Opportunity behind dragon's grin

If we’re smart, we’ll be seeking out the opportunities the Chinese can help us with

WITH a $15 million trigger for Japanese land purchases now the cut-off for Foreign Investment Review Board scrutiny, plus China indicating a desire to develop business partnerships (not just takeovers) we could be heading toward a better position to grow some of our industries.

We have seen the potential for competition to be squashed with the Archer Daniels Midland deal, which was blocked last year.

The US grain trading giant almost gained a majority ownership of our east coast grain supply chain.

This wholly foreign owned supply chain business model is risky for Australia because we lose control of supply and the important cash flow that is created along the chain.

We’re also seeing a gradual increase in the area of land being bought by countries with food security in mind, such as the oil-rich Qatar, and last September Indonesia announced its intentions to buy Australian land for beef production.

The big difference with these buy-ups compared with previous foreign investors is they are seeking to supply direct to their own countries, or have control direct from the farmgate to a foreign market.

Previous investors mostly traded through other businesses as their produce made its way off our shores.

The government backing behind some of these businesses gives them a competitive advantage, and these sovereign-backed entities are growing in prominence.

JBS Swift is a major beef supply chain owner with backing from The Central Bank of Brazil, and Singapore agri-commodities trader and processor Olam, which owns Queensland Cotton and Western Wool, is a part owner of the Newcastle Agriterminal, and a big player in the Australian almond market.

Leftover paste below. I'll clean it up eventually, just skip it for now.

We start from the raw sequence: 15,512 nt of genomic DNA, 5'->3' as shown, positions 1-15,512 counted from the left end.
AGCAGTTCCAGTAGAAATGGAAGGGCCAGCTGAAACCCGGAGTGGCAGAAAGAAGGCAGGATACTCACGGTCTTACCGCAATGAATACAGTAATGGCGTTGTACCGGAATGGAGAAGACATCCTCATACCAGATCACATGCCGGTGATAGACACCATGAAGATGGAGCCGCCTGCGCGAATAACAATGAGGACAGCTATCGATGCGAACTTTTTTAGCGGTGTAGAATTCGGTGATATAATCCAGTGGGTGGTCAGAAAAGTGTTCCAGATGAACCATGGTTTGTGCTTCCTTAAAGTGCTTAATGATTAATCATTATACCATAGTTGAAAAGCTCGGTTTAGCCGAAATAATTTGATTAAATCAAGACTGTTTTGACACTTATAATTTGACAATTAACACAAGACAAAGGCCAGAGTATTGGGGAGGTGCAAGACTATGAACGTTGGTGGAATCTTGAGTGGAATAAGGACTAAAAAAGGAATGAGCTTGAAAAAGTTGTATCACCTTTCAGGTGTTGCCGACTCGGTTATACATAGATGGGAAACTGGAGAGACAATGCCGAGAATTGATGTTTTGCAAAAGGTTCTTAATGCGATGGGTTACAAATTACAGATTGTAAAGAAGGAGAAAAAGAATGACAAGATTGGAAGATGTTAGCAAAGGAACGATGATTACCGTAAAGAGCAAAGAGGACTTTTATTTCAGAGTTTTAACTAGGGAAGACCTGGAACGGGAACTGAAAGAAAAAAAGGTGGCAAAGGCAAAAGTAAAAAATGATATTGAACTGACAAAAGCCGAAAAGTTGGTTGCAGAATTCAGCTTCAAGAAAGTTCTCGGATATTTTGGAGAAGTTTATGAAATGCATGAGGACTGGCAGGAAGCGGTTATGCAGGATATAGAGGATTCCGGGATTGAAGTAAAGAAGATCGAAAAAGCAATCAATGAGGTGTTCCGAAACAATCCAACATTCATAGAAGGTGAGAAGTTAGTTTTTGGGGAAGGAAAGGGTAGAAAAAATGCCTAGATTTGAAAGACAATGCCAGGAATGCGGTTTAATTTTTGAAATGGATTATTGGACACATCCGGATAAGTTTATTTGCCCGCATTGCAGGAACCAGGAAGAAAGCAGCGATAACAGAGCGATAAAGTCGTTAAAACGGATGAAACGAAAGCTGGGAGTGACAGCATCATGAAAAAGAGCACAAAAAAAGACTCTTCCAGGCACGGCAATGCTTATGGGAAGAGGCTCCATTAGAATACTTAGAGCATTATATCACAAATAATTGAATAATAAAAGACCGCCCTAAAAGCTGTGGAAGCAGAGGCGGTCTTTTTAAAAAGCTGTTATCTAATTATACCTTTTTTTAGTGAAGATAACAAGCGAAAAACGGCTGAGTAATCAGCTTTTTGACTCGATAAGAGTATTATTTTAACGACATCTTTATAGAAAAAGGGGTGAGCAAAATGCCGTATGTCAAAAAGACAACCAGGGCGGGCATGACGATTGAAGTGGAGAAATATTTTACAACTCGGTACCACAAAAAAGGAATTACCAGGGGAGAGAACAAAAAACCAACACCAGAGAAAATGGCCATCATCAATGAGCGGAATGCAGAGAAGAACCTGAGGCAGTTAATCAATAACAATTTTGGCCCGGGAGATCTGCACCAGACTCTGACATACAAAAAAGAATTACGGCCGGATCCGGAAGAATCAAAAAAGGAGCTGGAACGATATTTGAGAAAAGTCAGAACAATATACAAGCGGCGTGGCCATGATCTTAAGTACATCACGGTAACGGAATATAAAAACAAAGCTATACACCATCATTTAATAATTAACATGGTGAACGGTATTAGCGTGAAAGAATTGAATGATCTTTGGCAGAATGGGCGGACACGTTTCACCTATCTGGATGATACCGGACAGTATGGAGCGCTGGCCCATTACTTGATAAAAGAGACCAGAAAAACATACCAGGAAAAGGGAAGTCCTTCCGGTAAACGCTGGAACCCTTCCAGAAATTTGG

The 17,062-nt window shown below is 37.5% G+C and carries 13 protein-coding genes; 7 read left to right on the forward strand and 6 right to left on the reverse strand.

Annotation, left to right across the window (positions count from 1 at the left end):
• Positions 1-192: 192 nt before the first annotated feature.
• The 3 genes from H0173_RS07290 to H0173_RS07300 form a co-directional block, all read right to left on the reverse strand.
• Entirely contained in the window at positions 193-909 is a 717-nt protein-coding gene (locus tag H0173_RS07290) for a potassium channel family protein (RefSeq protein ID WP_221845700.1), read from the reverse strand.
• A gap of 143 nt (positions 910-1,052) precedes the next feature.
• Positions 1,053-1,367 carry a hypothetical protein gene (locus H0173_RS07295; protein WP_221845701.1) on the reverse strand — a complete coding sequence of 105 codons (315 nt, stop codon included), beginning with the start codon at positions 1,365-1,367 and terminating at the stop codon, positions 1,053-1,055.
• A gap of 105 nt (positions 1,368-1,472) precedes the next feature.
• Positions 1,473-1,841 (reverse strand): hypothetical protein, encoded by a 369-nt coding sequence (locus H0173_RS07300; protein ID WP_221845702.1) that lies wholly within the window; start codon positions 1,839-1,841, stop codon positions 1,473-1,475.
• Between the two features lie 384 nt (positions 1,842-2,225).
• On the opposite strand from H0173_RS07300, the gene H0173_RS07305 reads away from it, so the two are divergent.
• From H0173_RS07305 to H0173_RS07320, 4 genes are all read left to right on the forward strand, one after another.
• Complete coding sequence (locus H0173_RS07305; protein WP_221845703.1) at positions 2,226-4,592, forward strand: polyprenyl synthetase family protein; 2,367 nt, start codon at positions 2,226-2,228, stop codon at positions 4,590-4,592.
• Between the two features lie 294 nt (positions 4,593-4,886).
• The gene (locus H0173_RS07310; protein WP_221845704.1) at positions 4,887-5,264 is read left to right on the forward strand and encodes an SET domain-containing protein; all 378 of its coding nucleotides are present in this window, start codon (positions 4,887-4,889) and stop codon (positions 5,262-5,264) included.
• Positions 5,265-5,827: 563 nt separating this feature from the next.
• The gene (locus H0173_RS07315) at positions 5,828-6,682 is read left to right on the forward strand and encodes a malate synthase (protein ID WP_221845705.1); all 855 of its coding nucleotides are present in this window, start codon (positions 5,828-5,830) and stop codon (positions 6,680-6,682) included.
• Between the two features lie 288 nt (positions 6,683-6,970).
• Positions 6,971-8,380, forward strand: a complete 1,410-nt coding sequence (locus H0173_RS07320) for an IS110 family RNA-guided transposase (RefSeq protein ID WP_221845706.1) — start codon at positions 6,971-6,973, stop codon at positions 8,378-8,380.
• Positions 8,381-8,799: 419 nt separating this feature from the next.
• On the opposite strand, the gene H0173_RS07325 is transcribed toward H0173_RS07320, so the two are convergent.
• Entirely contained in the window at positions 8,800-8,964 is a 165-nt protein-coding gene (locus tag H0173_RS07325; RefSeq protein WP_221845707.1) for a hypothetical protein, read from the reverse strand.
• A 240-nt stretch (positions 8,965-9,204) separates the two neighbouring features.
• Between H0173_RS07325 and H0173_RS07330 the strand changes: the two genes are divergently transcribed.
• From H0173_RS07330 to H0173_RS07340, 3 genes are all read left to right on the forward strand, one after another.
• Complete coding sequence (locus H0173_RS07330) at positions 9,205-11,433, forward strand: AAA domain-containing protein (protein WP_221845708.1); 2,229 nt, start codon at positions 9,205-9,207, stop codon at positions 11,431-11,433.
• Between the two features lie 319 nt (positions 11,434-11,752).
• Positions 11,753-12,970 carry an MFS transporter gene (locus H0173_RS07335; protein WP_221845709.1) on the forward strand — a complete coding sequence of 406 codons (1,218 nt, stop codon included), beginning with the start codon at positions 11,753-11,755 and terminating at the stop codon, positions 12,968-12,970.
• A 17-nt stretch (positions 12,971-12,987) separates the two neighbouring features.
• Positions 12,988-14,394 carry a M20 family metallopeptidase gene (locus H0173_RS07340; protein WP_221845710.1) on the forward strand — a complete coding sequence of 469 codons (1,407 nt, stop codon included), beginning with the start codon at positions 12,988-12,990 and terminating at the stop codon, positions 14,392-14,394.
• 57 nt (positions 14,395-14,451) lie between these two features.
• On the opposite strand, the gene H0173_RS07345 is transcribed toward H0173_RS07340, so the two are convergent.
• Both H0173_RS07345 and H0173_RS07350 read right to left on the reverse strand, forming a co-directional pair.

The Singapore government is presently edging its way back into Olam as a major backer.

China – the biggest player in the sovereign-backed game and possibly the player Australians have feared most as a foreign investor – is seeking its share of the action.

The Chinese desire for partnership arrangements, despite so far being light on detail, could give us the ability to attract much-needed capital injection without completely “selling the farm”.

If we’re smart, we’ll be seeking out the opportunities the Chinese can help us with, such as infrastructure and research investment.

Andrew Norris

Andrew Norris

is the editor of The Land
Date: Newest first | Oldest first


22/04/2014 12:37:05 PM

If we're smart, we'll approach any engagement with a, One party, Communist, Military Super-power. Very carefully! Having said that, I agree with the thrust of the article. Which highlights just how delusional the current 'free trade' fantasy is.
22/04/2014 1:43:25 PM

Yes good article, now can someone come up with an economical feasible option for people who want to become farmers as 70% equity restricts it to old money and a few with lazy cash. Most who want to be farmers,such as shearers and contractors will never have the capital unless farms drop in price or the banks change the rules. if this is not achieved we will be serfs to state owned food security.
A matter of opinionA selection of editorials from around the Fairfax Agricultural Media group covering the issues of the week.


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